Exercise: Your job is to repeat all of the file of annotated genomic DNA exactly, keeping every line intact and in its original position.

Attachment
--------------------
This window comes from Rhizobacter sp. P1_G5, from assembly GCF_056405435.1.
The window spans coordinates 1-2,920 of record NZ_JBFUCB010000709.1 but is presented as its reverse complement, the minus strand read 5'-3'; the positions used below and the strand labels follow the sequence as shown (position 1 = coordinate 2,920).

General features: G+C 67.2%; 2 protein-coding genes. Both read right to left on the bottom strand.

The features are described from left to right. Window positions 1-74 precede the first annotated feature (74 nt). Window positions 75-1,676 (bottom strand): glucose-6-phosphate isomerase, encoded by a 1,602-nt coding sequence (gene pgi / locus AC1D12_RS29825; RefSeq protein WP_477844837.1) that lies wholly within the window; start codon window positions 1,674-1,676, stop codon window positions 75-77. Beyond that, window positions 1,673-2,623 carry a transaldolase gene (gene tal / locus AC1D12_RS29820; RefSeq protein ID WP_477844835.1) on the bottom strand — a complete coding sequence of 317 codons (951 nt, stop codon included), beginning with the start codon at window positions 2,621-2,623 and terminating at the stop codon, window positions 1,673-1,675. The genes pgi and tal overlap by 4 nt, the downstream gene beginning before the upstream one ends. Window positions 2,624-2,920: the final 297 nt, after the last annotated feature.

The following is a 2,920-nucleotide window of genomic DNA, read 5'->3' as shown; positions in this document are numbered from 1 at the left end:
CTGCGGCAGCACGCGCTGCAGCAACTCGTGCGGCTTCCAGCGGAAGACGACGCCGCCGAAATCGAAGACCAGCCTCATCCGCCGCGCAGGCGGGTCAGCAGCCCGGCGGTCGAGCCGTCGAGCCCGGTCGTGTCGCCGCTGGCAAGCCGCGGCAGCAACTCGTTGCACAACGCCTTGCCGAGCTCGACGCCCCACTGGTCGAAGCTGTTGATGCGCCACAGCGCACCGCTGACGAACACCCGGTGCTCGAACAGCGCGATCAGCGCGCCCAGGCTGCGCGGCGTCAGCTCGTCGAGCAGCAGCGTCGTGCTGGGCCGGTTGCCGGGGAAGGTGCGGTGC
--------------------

This window comes from Rhizobacter sp. P1_G5, from assembly GCF_056405435.1.
The window spans coordinates 1-2,920 of record NZ_JBFUCB010000709.1 but is presented as its reverse complement, the minus strand read 5'-3'; the positions used below and the strand labels follow the sequence as shown (position 1 = coordinate 2,920).

General features: G+C 67.2%; 2 protein-coding genes. Both read right to left on the bottom strand.

The features are described from left to right. Window positions 1-74 precede the first annotated feature (74 nt). Window positions 75-1,676 (bottom strand): glucose-6-phosphate isomerase, encoded by a 1,602-nt coding sequence (gene pgi / locus AC1D12_RS29825; RefSeq protein WP_477844837.1) that lies wholly within the window; start codon window positions 1,674-1,676, stop codon window positions 75-77. Beyond that, window positions 1,673-2,623 carry a transaldolase gene (gene tal / locus AC1D12_RS29820; RefSeq protein ID WP_477844835.1) on the bottom strand — a complete coding sequence of 317 codons (951 nt, stop codon included), beginning with the start codon at window positions 2,621-2,623 and terminating at the stop codon, window positions 1,673-1,675. The genes pgi and tal overlap by 4 nt, the downstream gene beginning before the upstream one ends. Window positions 2,624-2,920: the final 297 nt, after the last annotated feature.

The following is a 2,920-nucleotide window of genomic DNA, read 5'->3' as shown; positions in this document are numbered from 1 at the left end:
CTGCGGCAGCACGCGCTGCAGCAACTCGTGCGGCTTCCAGCGGAAGACGACGCCGCCGAAATCGAAGACCAGCCTCATCCGCCGCGCAGGCGGGTCAGCAGCCCGGCGGTCGAGCCGTCGAGCCCGGTCGTGTCGCCGCTGGCAAGCCGCGGCAGCAACTCGTTGCACAACGCCTTGCCGAGCTCGACGCCCCACTGGTCGAAGCTGTTGATGCGCCACAGCGCACCGCTGACGAACACCCGGTGCTCGAACAGCGCGATCAGCGCGCCCAGGCTGCGCGGCGTCAGCTCGTCGAGCAGCAGCGTCGTGCTGGGCCGGTTGCCGGGGAAGGTGCGGTGC